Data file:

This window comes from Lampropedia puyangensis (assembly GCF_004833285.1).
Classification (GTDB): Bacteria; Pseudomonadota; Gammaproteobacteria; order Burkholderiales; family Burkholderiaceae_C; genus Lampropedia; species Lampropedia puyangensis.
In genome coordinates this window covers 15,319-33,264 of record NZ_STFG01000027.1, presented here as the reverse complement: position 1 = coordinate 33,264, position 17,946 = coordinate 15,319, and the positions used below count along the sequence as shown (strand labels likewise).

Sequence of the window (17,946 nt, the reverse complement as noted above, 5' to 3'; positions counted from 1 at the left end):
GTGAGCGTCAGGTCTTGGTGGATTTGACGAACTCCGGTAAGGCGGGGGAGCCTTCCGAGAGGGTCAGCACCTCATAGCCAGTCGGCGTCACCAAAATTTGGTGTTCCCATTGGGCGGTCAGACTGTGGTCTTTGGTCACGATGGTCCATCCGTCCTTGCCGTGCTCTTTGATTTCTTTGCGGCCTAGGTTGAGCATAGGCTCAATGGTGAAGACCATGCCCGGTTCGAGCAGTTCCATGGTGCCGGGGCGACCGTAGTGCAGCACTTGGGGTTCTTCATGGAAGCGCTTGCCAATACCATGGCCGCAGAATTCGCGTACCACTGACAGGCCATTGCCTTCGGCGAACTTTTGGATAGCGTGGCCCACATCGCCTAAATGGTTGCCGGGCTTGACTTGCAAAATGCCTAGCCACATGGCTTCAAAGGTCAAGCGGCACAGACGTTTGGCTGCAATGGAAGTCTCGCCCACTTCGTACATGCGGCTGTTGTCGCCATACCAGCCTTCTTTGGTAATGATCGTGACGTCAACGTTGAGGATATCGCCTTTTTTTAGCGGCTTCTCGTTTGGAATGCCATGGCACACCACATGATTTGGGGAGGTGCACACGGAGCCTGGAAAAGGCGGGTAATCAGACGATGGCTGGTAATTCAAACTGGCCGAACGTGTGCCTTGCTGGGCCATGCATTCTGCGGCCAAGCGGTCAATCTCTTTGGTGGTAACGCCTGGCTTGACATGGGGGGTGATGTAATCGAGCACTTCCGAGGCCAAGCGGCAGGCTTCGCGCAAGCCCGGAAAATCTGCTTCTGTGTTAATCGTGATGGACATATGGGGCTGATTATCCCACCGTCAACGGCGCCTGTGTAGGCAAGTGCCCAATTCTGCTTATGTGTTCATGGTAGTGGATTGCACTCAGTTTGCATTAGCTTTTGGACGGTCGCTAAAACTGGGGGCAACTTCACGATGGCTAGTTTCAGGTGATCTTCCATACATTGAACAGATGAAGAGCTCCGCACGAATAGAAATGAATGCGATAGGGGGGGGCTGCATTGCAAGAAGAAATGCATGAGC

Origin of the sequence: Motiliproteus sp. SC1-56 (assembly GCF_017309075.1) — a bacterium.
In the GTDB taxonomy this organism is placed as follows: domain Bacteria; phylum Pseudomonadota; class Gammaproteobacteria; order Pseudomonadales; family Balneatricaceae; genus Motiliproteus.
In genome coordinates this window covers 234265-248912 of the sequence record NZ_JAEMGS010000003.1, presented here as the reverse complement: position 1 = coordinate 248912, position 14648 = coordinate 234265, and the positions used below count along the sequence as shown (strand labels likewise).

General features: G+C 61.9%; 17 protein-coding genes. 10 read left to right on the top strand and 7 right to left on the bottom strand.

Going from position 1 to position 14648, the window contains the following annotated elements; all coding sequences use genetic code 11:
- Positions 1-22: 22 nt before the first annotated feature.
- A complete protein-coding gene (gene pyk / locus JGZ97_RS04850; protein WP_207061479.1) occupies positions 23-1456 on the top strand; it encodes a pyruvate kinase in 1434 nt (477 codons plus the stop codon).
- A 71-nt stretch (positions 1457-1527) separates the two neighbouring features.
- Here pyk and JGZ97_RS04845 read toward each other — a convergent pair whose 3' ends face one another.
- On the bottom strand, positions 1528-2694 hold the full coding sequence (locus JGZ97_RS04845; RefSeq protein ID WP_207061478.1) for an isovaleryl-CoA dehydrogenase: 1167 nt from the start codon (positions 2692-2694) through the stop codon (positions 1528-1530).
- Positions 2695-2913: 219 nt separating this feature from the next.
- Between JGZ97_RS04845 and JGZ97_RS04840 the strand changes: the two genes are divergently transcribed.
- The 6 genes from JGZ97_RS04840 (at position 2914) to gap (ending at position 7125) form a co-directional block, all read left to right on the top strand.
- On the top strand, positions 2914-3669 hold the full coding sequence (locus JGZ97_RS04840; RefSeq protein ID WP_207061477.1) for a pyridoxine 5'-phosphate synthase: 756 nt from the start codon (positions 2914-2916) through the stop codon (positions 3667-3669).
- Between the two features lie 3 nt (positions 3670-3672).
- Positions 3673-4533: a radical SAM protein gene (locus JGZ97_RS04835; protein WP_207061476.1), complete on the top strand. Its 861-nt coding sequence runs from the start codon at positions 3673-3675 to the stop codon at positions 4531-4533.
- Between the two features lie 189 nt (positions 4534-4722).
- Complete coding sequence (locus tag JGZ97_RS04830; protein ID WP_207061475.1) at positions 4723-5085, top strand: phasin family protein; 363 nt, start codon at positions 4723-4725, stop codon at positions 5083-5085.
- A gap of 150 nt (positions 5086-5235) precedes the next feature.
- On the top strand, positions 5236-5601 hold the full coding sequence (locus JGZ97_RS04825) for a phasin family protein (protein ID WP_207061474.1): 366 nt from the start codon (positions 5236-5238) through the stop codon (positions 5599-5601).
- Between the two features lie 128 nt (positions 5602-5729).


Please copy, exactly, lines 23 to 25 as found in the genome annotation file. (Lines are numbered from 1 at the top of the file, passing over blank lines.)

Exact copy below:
- Complete coding sequence (locus tag JGZ97_RS04830; protein ID WP_207061475.1) at positions 4723-5085, top strand: phasin family protein; 363 nt, start codon at positions 4723-4725, stop codon at positions 5083-5085.
- A gap of 150 nt (positions 5086-5235) precedes the next feature.
- On the top strand, positions 5236-5601 hold the full coding sequence (locus JGZ97_RS04825) for a phasin family protein (protein ID WP_207061474.1): 366 nt from the start codon (positions 5236-5238) through the stop codon (positions 5599-5601).